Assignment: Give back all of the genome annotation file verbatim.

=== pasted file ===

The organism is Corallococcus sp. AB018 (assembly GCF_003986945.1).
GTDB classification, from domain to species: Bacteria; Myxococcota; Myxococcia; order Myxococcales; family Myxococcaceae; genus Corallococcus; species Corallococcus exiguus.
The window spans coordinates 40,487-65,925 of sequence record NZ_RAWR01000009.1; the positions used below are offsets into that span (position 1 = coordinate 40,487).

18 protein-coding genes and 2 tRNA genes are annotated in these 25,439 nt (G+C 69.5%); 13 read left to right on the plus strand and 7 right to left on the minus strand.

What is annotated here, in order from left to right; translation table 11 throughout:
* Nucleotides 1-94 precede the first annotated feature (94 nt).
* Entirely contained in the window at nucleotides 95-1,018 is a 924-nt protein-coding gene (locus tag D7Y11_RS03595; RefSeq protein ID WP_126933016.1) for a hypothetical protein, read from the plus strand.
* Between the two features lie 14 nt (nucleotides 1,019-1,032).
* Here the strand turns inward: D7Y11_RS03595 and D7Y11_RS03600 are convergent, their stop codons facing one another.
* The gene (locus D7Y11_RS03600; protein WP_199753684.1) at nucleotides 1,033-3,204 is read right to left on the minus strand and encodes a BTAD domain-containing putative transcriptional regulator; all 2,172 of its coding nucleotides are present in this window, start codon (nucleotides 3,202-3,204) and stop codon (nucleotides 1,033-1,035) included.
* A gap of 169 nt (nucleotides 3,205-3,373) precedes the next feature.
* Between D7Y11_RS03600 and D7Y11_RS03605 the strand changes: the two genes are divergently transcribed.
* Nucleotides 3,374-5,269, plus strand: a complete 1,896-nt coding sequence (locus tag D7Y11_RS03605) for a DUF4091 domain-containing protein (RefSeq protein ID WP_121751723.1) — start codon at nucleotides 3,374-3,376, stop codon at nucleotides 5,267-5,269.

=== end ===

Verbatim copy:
The organism is Corallococcus sp. AB018 (assembly GCF_003986945.1).
GTDB classification, from domain to species: Bacteria; Myxococcota; Myxococcia; order Myxococcales; family Myxococcaceae; genus Corallococcus; species Corallococcus exiguus.
The window spans coordinates 40,487-65,925 of sequence record NZ_RAWR01000009.1; the positions used below are offsets into that span (position 1 = coordinate 40,487).

18 protein-coding genes and 2 tRNA genes are annotated in these 25,439 nt (G+C 69.5%); 13 read left to right on the plus strand and 7 right to left on the minus strand.

What is annotated here, in order from left to right; translation table 11 throughout:
* Nucleotides 1-94 precede the first annotated feature (94 nt).
* Entirely contained in the window at nucleotides 95-1,018 is a 924-nt protein-coding gene (locus tag D7Y11_RS03595; RefSeq protein ID WP_126933016.1) for a hypothetical protein, read from the plus strand.
* Between the two features lie 14 nt (nucleotides 1,019-1,032).
* Here the strand turns inward: D7Y11_RS03595 and D7Y11_RS03600 are convergent, their stop codons facing one another.
* The gene (locus D7Y11_RS03600; protein WP_199753684.1) at nucleotides 1,033-3,204 is read right to left on the minus strand and encodes a BTAD domain-containing putative transcriptional regulator; all 2,172 of its coding nucleotides are present in this window, start codon (nucleotides 3,202-3,204) and stop codon (nucleotides 1,033-1,035) included.
* A gap of 169 nt (nucleotides 3,205-3,373) precedes the next feature.
* Between D7Y11_RS03600 and D7Y11_RS03605 the strand changes: the two genes are divergently transcribed.
* Nucleotides 3,374-5,269, plus strand: a complete 1,896-nt coding sequence (locus tag D7Y11_RS03605) for a DUF4091 domain-containing protein (RefSeq protein ID WP_121751723.1) — start codon at nucleotides 3,374-3,376, stop codon at nucleotides 5,267-5,269.